Nine out of 10 people would probably tell you copyright is all about big companies maximizing their revenue from the content they own at the expense of the consumer. (The 10th person would tell you copyright is a cornerstone of our American way of life, but he'd turn out to be lawyer for the RIAA, the Recording Industry Association of America). In fact, copyright is as much about your right to make fair use of copyrighted content as it is about the "intellectual property" of corporations. For 11 minutes of quiet, reassuring good sense on the subject I recommend a podcast interview with Anthony Falzone, executive director of the Fair Use Project at Stanford University.The file is on the Web site of IMN, a company that provides Web-based communications like e-mail-newsletter software-as-a-service. The podcast is an interview by Rodney Green, who's IMN's VP of corporate development
Falzone does most of the talking and he makes refreshingly good sense. He offers a definition of fair use and provides some examples from the latest fair-use case law. He outlines four factors that help determine whether a use of copyrighted material is fair, and emphasizes the transformative nature of the use, which was a concept that was new to me. What he says is that if your use of a copyrighted work doesn't serve a substantially different purpose that its original use, then you're probably violating its copyright: if you intend to criticize something on a TV news program, for example, but merely rerun the entire program and add a comment at the end, you haven't transformed it sufficiently to defend against copyright violation.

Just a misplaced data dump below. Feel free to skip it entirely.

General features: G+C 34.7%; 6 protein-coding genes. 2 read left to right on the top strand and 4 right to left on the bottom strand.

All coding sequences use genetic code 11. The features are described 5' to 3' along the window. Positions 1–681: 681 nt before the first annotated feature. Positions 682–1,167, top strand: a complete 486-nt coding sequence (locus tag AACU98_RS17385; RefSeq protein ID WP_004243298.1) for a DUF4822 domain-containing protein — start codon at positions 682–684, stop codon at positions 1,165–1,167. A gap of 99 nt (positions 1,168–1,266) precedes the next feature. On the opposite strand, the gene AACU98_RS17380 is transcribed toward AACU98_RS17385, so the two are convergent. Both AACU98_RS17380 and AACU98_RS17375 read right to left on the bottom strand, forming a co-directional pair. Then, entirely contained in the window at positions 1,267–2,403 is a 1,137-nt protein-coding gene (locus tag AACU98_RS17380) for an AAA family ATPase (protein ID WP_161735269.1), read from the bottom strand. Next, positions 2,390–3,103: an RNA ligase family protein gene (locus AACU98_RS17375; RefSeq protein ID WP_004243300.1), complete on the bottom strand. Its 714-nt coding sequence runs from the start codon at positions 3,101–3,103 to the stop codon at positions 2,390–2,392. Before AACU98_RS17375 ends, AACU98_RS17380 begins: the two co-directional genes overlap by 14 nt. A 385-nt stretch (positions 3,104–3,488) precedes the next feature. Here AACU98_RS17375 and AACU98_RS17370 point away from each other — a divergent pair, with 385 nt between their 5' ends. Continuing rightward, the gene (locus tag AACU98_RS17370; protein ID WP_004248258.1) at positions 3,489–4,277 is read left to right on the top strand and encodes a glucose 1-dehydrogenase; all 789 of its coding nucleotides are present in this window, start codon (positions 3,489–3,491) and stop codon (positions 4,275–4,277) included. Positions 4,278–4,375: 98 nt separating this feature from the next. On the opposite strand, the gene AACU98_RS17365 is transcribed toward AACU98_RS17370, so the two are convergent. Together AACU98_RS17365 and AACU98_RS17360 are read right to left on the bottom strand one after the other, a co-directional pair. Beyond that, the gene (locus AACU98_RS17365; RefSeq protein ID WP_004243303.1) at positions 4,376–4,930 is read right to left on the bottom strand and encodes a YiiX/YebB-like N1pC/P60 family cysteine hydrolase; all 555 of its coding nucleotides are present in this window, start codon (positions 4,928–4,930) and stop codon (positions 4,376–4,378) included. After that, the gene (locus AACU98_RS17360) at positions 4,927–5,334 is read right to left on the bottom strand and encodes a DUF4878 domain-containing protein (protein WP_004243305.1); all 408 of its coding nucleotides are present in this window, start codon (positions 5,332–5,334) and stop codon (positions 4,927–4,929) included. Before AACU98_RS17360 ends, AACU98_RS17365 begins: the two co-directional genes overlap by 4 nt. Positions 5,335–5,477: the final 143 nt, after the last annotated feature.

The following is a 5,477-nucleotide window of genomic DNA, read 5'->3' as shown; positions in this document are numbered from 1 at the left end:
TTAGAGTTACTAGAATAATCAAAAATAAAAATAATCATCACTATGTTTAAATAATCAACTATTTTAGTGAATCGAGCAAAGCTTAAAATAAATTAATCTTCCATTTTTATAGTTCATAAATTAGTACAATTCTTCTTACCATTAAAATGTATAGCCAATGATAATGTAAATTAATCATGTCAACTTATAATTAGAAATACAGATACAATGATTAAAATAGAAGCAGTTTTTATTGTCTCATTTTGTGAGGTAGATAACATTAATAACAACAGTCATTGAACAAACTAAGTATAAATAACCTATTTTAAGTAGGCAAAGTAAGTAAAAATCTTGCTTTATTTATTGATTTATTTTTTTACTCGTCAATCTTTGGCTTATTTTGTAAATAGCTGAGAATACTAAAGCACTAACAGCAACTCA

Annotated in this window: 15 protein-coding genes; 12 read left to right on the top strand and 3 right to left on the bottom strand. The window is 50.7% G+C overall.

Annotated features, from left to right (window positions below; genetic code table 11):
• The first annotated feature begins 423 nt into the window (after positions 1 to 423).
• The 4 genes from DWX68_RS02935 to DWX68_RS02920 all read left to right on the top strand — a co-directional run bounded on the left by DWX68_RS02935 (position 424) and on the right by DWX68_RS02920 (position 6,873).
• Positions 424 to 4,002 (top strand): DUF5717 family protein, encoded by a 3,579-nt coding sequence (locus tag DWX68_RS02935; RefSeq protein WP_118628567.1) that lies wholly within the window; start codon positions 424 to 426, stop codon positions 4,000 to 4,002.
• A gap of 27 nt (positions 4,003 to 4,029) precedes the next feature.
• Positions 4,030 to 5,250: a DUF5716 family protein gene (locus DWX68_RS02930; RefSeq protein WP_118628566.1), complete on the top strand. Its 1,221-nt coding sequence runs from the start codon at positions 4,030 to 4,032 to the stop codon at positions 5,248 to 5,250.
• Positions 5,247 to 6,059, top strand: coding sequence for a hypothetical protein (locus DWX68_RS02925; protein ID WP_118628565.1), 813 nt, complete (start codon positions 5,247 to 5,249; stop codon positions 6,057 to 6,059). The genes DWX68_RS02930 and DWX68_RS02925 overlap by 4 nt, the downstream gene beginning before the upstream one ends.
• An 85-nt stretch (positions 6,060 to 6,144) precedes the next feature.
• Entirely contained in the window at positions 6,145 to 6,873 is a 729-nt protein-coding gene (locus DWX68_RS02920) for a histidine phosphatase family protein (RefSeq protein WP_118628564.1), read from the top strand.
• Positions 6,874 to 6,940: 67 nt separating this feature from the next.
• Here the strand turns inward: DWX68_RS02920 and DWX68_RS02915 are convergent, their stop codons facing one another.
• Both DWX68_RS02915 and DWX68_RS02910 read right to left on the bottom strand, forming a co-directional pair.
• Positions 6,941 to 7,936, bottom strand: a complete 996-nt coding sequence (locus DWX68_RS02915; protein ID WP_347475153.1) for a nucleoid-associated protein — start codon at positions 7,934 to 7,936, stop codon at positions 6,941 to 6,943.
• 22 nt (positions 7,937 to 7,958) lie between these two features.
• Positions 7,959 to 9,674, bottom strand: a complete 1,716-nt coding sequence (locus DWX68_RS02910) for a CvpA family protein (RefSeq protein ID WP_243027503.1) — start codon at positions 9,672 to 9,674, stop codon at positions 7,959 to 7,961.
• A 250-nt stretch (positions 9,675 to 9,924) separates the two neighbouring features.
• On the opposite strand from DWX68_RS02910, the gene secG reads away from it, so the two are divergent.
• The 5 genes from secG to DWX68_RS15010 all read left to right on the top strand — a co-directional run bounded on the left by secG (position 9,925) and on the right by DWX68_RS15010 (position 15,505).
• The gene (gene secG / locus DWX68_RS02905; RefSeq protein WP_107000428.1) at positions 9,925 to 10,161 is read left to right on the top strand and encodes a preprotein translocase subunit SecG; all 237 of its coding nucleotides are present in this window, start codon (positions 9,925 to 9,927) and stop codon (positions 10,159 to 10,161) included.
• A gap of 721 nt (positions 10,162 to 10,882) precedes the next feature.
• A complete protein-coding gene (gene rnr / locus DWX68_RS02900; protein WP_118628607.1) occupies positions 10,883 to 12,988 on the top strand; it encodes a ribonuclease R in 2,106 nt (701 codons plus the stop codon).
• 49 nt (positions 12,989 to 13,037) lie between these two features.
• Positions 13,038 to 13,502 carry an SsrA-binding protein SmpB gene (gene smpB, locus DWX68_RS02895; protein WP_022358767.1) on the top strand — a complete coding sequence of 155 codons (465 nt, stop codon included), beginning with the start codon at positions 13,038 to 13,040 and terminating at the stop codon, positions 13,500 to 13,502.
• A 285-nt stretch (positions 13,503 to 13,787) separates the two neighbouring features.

His comments got me thinking about what's going to fill up the unlimited storage being offered by Yahoo and other software-as-a-service sellers. There are going to be big databases built that move content from behind fences like subscription requirements and put them out in the open. I expect companies from The Wall Street Journal to eBay will build whole departments of people dedicated to enforcing their "intellectual property" rights similar to the efforts the record companies have made to root out sampling by rappers.
(Tangential thought: Wouldn't it be interesting to have the defendant in one of the RIAA's anti-piracy "intellectual property" cases offer, as a defense, the claim that the music in question was so dumb that it couldn't be protected by any definition of the word "intellectual"?)
The podcast is aimed at IMN customers who use content, some of it copyrighted, for commercial purposes. If you're in that category, do yourself a favor and give Falzone 11 minutes. You'll be smarter about copyright, and more confident about using copyrighted materials correctly.